With the third year of our blog still finding its footing, we thought now would be as good a time as any to introduce our latest guest contributor. Rey Roldan has lead an incredible career in music PR that now spans multiple decades, and in the coming months he will be sharing some of his vast industry knowledge with us through his very own bi-weekly column. Enjoy!
“I loved the opportunity, but I only liked a handful of the bands,” texted a friend recently about a job at a growing indie label that I had recommended her for. The label was a solid company – full benefits, allotted vacation time and a publicity team… and the bands – mostly indie rock with a smattering of alt-country (which she abhors).
“You should look at the job first, and THEN the bands,” I typed back, trying to convince her that she needs more experience. “And besides, you like a lot of the bands.”
“I know, but I want to love ALL the bands,” she replied. “I want a job at [INSERT HIPSTER LABEL HERE].”
I stared at the text message and almost did a facepalm. I typed, “Like THAT will ever happen”… but I deleted it before sending.
While there’s a really great advantage to only work bands that you love as a publicist, many publicists don’t get that dream job in the early part of their career. Learning the craft is more important than loving the bands you’re working. But if you’re able to combine the two, you’re golden.
For some, like Amy Sciarretto of Atom Splitter PR, they’re able to achieve just that. “Most of my career has trafficked in hard rock and metal, as a writer and a publicist,” she says. “I have ventured outside the genre somewhat, and I have worked with artists that are not metal. But I do have that specialty. You really do get to know your base and your ham ‘n’ eggers and go-tos. You tend to develop awesome strong relationships and friendships with people you work so closely with. I find that the outlet and I can get really creative as to how much we work together. We’ll come up with new ways to publicize a release or a band, for maximum exposure for the artist and the outlet.”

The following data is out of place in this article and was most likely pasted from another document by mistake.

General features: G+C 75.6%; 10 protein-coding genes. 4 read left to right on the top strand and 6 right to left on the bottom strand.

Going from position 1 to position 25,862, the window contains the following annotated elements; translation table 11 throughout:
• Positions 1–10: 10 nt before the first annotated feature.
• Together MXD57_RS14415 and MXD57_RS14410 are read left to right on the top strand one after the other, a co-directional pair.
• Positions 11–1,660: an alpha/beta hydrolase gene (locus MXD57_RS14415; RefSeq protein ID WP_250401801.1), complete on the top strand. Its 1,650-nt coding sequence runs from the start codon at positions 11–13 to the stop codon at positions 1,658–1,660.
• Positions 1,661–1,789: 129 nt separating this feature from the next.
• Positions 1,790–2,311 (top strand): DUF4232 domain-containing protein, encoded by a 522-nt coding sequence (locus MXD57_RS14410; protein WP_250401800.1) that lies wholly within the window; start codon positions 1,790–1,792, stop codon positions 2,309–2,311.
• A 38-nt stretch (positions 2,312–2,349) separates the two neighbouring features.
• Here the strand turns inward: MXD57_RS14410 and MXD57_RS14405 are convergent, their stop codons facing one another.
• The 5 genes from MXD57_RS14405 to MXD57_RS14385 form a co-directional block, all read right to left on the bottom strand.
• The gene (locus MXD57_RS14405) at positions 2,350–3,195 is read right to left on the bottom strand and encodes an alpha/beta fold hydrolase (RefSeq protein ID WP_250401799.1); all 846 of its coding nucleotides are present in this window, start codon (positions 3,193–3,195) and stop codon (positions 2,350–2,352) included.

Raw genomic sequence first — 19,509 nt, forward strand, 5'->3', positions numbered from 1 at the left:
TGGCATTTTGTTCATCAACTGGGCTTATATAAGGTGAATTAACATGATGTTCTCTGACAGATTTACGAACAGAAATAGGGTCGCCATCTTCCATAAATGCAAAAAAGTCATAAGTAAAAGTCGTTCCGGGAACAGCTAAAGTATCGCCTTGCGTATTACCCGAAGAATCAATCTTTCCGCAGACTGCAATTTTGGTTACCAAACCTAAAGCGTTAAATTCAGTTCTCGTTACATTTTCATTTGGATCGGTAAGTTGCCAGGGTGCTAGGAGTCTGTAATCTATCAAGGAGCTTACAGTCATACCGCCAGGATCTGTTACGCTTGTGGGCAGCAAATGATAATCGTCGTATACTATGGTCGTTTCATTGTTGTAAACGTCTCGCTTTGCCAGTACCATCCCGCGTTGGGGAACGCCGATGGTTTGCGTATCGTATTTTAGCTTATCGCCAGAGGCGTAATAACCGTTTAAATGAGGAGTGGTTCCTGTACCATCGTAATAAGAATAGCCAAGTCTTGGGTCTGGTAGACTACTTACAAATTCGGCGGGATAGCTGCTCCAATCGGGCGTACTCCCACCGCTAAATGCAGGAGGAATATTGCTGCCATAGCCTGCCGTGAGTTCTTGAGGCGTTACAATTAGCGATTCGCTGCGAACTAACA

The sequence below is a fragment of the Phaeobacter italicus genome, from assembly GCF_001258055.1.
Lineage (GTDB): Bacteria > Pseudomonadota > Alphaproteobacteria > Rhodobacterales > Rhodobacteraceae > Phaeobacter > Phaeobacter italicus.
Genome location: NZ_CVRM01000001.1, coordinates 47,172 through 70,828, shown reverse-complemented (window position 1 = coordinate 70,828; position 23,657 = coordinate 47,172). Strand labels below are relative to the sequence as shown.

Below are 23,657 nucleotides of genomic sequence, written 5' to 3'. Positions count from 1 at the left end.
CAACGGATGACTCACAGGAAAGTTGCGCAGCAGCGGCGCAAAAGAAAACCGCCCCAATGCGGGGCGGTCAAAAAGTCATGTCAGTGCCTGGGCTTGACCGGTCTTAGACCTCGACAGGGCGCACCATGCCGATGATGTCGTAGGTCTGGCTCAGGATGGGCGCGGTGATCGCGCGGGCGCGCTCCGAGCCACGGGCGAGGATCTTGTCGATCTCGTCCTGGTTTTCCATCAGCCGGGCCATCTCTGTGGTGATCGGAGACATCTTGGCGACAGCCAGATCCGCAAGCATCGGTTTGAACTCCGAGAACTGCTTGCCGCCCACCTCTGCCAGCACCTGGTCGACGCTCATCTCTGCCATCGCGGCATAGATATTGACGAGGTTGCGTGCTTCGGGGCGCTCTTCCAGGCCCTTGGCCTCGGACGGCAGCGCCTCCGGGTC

The big advantage of working a certain genre is that writers and editors trust that you know what you’re talking about. If they’re working on a story and need a band that fits your wheelhouse, then they know who to go to. Being a trusted name in your field is a huge accomplishment and Sciarretto, by far, is one of the most trusted people in the metal and hard rock world. When one thinks of metal publicists, her name is at the top of that list.
In a lot of ways, it also makes it like one-stop shopping for a writer who is working on a genre-specific story to find appropriate artists. “You usually know what to expect when you’re getting a pitch from a genre-specific publicist,” says writer John B. Moore of Blurt, New Noise, Innocent Words and others. “But if I’m writing for pubs that aren’t likely to cover that genre of music, I usually don’t bother even opening the emails from those publicists.”
“Speaking for myself, I found it easier to do publicity within one genre of music,” answers Jim Smith, Sales and Promotions Manager of Metropolis Records. Once a genre-specific behemoth in the industrial/goth/electronic/avant-garde label world, Metropolis has been slowly shifting and evolving into a much broader spectrum of artists that still includes many of those bands like Frontline Assembly, Skinny Puppy and Covenent, but now includes legendary 70s punk and postpunk artists such as Gang of Four, The Rezillos, Membranes and even 80s stalwarts Alison Moyet and Ali Campbell of UB40. “When we first started out as a label that catered to a very narrow field, the shrinking media market combined with the challenges of developing new relationships in other niche music markets presented a slew of new challenges. When we were more specialized, we had a stable of press and media people that we had long-standing relationships with. Now, it’s an ever present challenge to get publicity outside of what we have been pigeonholed into.”